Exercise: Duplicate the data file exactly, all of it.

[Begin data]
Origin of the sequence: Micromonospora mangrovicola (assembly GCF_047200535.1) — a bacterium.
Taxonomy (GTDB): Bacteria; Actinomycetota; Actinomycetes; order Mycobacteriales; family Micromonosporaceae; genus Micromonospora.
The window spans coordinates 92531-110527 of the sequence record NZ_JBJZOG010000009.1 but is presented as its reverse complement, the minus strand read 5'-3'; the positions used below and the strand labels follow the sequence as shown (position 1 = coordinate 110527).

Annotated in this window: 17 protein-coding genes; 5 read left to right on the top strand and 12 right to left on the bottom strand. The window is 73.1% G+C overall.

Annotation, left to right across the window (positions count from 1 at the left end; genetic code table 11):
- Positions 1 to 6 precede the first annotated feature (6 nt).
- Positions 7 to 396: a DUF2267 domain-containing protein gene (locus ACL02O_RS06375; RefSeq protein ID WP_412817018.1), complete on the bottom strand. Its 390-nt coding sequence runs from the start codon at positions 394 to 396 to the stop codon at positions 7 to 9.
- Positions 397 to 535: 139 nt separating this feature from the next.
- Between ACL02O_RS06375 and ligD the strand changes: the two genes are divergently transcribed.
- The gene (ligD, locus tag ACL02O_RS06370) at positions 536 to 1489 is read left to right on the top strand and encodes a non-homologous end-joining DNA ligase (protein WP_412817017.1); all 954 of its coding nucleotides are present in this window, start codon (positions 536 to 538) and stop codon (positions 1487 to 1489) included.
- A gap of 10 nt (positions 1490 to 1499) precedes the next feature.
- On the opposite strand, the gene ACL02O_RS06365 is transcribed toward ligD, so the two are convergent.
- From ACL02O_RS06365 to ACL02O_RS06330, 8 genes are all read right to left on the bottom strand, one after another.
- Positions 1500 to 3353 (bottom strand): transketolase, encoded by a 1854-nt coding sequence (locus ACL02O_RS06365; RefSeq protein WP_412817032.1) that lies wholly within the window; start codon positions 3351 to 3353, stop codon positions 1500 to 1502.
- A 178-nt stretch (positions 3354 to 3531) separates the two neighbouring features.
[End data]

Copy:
Origin of the sequence: Micromonospora mangrovicola (assembly GCF_047200535.1) — a bacterium.
Taxonomy (GTDB): Bacteria; Actinomycetota; Actinomycetes; order Mycobacteriales; family Micromonosporaceae; genus Micromonospora.
The window spans coordinates 92531-110527 of the sequence record NZ_JBJZOG010000009.1 but is presented as its reverse complement, the minus strand read 5'-3'; the positions used below and the strand labels follow the sequence as shown (position 1 = coordinate 110527).

Annotated in this window: 17 protein-coding genes; 5 read left to right on the top strand and 12 right to left on the bottom strand. The window is 73.1% G+C overall.

Annotation, left to right across the window (positions count from 1 at the left end; genetic code table 11):
- Positions 1 to 6 precede the first annotated feature (6 nt).
- Positions 7 to 396: a DUF2267 domain-containing protein gene (locus ACL02O_RS06375; RefSeq protein ID WP_412817018.1), complete on the bottom strand. Its 390-nt coding sequence runs from the start codon at positions 394 to 396 to the stop codon at positions 7 to 9.
- Positions 397 to 535: 139 nt separating this feature from the next.
- Between ACL02O_RS06375 and ligD the strand changes: the two genes are divergently transcribed.
- The gene (ligD, locus tag ACL02O_RS06370) at positions 536 to 1489 is read left to right on the top strand and encodes a non-homologous end-joining DNA ligase (protein WP_412817017.1); all 954 of its coding nucleotides are present in this window, start codon (positions 536 to 538) and stop codon (positions 1487 to 1489) included.
- A gap of 10 nt (positions 1490 to 1499) precedes the next feature.
- On the opposite strand, the gene ACL02O_RS06365 is transcribed toward ligD, so the two are convergent.
- From ACL02O_RS06365 to ACL02O_RS06330, 8 genes are all read right to left on the bottom strand, one after another.
- Positions 1500 to 3353 (bottom strand): transketolase, encoded by a 1854-nt coding sequence (locus ACL02O_RS06365; RefSeq protein WP_412817032.1) that lies wholly within the window; start codon positions 3351 to 3353, stop codon positions 1500 to 1502.
- A 178-nt stretch (positions 3354 to 3531) separates the two neighbouring features.